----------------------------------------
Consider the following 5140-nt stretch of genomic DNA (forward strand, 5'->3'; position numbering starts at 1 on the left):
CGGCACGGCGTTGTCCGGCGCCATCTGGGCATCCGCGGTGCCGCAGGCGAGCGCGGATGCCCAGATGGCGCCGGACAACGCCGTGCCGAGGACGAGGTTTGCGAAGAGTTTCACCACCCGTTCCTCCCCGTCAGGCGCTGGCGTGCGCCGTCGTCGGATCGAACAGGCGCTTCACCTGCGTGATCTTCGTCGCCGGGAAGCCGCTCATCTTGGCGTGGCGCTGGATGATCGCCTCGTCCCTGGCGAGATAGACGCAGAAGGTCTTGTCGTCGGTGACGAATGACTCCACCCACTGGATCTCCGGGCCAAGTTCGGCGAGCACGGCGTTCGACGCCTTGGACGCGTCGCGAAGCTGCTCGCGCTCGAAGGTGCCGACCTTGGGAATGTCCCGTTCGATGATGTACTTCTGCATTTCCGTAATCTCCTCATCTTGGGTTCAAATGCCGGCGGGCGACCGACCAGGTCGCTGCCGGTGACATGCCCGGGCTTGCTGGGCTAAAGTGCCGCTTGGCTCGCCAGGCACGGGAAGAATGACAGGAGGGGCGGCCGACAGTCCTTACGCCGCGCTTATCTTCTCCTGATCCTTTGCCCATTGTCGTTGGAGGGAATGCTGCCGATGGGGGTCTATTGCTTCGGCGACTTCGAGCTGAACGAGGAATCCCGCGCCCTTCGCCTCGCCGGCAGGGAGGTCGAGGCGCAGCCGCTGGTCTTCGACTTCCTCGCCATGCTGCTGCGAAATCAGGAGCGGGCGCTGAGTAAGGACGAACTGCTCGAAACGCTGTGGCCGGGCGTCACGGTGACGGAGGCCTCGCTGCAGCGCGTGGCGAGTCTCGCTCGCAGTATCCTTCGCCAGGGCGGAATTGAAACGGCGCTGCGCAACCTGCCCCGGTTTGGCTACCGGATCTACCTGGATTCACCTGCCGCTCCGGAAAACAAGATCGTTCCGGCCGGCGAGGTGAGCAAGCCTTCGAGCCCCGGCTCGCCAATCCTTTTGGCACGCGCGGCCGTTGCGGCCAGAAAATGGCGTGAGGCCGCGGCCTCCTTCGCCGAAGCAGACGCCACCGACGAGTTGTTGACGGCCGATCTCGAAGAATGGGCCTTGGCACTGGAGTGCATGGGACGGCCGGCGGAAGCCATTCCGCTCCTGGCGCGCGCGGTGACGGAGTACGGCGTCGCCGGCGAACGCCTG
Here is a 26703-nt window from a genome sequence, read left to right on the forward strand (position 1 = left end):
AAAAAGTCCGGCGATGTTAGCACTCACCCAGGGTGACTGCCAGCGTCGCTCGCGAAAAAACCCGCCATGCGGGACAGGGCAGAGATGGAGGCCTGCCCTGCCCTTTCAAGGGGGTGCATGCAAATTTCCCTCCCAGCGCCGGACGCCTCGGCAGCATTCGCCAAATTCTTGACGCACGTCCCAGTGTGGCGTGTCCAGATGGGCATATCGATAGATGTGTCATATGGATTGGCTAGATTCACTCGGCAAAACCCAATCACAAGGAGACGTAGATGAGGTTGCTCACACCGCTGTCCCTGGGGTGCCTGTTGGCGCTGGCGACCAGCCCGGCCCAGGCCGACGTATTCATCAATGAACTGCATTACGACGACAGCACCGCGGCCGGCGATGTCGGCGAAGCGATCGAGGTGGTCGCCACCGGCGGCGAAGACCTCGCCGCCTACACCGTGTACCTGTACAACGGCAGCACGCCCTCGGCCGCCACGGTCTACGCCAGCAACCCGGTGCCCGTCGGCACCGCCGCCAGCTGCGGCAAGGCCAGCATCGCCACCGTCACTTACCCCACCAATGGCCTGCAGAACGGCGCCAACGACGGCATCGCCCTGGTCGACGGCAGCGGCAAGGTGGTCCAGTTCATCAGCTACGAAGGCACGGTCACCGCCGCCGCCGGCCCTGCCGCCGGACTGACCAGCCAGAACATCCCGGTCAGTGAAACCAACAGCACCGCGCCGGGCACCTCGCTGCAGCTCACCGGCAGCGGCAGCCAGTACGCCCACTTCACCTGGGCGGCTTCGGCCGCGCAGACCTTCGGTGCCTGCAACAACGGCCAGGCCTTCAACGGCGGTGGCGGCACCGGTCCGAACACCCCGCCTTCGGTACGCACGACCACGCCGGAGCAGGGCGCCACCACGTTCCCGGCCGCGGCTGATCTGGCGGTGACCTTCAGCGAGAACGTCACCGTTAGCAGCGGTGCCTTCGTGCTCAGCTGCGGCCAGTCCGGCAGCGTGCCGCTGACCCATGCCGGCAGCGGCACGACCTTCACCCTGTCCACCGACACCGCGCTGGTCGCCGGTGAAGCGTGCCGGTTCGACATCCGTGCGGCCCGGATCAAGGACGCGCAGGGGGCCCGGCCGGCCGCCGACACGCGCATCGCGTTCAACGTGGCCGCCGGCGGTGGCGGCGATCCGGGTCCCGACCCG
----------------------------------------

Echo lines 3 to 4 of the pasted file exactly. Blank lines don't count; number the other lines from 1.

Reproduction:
Here is a 26703-nt window from a genome sequence, read left to right on the forward strand (position 1 = left end):
AAAAAGTCCGGCGATGTTAGCACTCACCCAGGGTGACTGCCAGCGTCGCTCGCGAAAAAACCCGCCATGCGGGACAGGGCAGAGATGGAGGCCTGCCCTGCCCTTTCAAGGGGGTGCATGCAAATTTCCCTCCCAGCGCCGGACGCCTCGGCAGCATTCGCCAAATTCTTGACGCACGTCCCAGTGTGGCGTGTCCAGATGGGCATATCGATAGATGTGTCATATGGATTGGCTAGATTCACTCGGCAAAACCCAATCACAAGGAGACGTAGATGAGGTTGCTCACACCGCTGTCCCTGGGGTGCCTGTTGGCGCTGGCGACCAGCCCGGCCCAGGCCGACGTATTCATCAATGAACTGCATTACGACGACAGCACCGCGGCCGGCGATGTCGGCGAAGCGATCGAGGTGGTCGCCACCGGCGGCGAAGACCTCGCCGCCTACACCGTGTACCTGTACAACGGCAGCACGCCCTCGGCCGCCACGGTCTACGCCAGCAACCCGGTGCCCGTCGGCACCGCCGCCAGCTGCGGCAAGGCCAGCATCGCCACCGTCACTTACCCCACCAATGGCCTGCAGAACGGCGCCAACGACGGCATCGCCCTGGTCGACGGCAGCGGCAAGGTGGTCCAGTTCATCAGCTACGAAGGCACGGTCACCGCCGCCGCCGGCCCTGCCGCCGGACTGACCAGCCAGAACATCCCGGTCAGTGAAACCAACAGCACCGCGCCGGGCACCTCGCTGCAGCTCACCGGCAGCGGCAGCCAGTACGCCCACTTCACCTGGGCGGCTTCGGCCGCGCAGACCTTCGGTGCCTGCAACAACGGCCAGGCCTTCAACGGCGGTGGCGGCACCGGTCCGAACACCCCGCCTTCGGTACGCACGACCACGCCGGAGCAGGGCGCCACCACGTTCCCGGCCGCGGCTGATCTGGCGGTGACCTTCAGCGAGAACGTCACCGTTAGCAGCGGTGCCTTCGTGCTCAGCTGCGGCCAGTCCGGCAGCGTGCCGCTGACCCATGCCGGCAGCGGCACGACCTTCACCCTGTCCACCGACACCGCGCTGGTCGCCGGTGAAGCGTGCCGGTTCGACATCCGTGCGGCCCGGATCAAGGACGCGCAGGGGGCCCGGCCGGCCGCCGACACGCGCATCGCGTTCAACGTGGCCGCCGGCGGTGGCGGCGATCCGGGTCCCGACCCG